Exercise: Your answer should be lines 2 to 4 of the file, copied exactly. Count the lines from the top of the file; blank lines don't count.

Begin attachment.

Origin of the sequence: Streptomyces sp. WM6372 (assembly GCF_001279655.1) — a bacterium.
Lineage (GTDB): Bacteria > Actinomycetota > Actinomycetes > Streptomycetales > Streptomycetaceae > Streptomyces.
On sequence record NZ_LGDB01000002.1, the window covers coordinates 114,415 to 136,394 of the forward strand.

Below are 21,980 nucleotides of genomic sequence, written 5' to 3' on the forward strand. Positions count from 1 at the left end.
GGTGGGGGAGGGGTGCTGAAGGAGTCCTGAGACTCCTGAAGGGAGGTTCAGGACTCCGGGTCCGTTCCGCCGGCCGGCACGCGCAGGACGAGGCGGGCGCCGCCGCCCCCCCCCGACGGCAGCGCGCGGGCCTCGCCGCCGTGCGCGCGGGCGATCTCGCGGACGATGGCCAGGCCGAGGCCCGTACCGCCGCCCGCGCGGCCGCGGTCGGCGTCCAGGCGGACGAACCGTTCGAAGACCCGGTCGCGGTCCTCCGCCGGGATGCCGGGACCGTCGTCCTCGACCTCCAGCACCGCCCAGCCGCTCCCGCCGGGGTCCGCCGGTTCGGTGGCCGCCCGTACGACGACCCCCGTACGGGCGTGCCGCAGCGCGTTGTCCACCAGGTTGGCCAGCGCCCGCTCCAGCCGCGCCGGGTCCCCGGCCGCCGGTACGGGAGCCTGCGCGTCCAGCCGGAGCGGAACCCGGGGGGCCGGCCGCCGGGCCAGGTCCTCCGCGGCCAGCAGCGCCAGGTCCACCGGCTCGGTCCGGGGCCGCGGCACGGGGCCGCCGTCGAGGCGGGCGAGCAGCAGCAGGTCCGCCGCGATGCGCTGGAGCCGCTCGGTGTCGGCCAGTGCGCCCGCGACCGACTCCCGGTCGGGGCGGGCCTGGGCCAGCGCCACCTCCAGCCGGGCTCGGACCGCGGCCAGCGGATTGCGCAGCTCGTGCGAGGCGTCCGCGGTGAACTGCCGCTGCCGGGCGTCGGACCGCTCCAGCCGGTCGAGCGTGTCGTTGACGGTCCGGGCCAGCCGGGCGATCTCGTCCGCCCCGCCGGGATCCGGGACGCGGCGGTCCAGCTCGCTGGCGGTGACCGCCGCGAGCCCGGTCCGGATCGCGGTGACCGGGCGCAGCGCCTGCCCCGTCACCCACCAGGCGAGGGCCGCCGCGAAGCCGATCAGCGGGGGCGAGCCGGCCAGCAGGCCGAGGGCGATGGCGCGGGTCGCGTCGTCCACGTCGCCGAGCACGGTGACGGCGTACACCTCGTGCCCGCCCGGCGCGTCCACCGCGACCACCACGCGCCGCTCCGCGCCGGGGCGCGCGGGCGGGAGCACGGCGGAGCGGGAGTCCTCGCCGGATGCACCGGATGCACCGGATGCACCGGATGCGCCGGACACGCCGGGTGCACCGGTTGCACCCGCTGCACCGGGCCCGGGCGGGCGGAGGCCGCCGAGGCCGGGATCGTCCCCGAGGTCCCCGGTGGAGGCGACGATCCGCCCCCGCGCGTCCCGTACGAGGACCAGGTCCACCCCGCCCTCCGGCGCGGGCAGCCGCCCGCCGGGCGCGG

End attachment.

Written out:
Lineage (GTDB): Bacteria > Actinomycetota > Actinomycetes > Streptomycetales > Streptomycetaceae > Streptomyces.
On sequence record NZ_LGDB01000002.1, the window covers coordinates 114,415 to 136,394 of the forward strand.

Below are 21,980 nucleotides of genomic sequence, written 5' to 3' on the forward strand. Positions count from 1 at the left end.